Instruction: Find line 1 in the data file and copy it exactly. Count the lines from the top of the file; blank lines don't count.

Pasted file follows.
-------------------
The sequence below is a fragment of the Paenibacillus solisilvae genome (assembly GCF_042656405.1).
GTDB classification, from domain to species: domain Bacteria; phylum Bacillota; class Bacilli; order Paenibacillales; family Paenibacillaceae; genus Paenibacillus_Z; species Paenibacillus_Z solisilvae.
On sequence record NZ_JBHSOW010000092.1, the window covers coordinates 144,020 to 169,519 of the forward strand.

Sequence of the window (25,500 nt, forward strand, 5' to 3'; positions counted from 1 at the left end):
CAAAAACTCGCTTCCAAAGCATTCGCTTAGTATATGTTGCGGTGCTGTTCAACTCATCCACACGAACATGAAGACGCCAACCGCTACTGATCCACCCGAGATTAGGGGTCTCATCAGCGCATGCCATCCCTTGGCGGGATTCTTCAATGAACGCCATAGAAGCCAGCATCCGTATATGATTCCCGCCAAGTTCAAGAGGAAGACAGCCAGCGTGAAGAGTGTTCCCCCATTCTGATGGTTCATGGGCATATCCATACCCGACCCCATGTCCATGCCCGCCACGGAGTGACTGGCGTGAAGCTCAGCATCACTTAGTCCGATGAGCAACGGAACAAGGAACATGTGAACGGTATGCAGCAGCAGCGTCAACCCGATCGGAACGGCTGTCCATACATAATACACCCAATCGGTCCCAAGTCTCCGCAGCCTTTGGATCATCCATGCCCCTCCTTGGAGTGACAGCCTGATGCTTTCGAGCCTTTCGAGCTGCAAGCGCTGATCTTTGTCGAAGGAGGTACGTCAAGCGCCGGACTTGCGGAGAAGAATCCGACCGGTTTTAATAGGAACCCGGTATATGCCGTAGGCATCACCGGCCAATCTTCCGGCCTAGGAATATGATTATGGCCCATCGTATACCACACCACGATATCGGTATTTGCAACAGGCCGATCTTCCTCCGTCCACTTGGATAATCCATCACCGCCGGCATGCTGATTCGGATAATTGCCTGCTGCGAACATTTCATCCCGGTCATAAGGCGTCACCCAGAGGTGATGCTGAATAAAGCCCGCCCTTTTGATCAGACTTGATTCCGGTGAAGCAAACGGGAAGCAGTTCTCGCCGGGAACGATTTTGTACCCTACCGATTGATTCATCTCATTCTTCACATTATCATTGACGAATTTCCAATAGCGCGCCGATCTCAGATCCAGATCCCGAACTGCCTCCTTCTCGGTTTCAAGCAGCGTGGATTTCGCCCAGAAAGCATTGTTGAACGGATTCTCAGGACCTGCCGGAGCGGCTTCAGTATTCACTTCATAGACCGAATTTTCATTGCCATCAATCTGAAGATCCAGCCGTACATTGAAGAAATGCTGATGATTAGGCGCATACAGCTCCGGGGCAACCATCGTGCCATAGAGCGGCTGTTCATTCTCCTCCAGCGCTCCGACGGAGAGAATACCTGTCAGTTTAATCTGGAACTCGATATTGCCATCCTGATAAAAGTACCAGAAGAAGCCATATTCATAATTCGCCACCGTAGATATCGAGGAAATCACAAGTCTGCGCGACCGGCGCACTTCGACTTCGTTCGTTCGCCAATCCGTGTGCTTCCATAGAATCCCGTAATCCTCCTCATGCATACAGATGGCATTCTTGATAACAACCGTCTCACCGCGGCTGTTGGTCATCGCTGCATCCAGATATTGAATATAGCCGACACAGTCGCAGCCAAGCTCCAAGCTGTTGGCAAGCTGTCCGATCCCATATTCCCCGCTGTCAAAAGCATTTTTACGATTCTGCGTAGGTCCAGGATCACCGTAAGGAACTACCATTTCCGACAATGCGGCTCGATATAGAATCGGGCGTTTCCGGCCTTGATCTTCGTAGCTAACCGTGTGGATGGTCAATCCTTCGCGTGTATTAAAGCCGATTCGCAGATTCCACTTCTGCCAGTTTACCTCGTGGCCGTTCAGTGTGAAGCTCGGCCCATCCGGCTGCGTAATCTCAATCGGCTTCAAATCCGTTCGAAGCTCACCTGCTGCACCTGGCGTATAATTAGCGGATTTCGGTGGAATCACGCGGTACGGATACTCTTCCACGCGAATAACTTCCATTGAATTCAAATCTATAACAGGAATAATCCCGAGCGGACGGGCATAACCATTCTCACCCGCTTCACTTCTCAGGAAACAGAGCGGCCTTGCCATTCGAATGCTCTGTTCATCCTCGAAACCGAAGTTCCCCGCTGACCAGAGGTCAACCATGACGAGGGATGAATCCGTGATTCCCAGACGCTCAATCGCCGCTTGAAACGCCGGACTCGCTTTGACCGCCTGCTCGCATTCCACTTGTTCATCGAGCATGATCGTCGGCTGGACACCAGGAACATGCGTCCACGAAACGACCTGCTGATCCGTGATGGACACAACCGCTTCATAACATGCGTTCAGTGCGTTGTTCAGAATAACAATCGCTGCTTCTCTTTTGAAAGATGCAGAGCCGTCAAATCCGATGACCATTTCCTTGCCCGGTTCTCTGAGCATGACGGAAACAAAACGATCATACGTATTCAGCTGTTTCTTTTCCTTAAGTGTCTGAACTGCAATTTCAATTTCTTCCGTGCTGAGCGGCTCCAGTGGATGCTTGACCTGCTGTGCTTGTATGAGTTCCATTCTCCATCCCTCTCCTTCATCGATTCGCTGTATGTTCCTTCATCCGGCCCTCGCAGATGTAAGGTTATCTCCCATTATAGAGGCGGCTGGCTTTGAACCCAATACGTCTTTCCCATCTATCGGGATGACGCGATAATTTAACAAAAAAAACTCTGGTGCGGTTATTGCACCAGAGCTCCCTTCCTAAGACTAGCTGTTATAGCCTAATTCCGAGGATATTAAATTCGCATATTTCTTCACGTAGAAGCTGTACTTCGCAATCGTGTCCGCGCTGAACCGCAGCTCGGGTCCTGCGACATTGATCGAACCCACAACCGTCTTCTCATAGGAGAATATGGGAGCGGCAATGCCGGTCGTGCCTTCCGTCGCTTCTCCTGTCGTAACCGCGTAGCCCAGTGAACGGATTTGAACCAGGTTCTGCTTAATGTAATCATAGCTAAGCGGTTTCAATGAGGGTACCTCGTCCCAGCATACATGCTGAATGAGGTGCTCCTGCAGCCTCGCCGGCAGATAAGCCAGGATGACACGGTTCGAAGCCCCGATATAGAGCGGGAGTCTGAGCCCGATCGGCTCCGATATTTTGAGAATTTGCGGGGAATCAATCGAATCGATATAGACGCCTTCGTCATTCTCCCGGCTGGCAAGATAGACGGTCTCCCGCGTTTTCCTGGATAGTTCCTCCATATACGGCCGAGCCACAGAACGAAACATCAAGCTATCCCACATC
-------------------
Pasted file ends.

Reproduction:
The sequence below is a fragment of the Paenibacillus solisilvae genome (assembly GCF_042656405.1).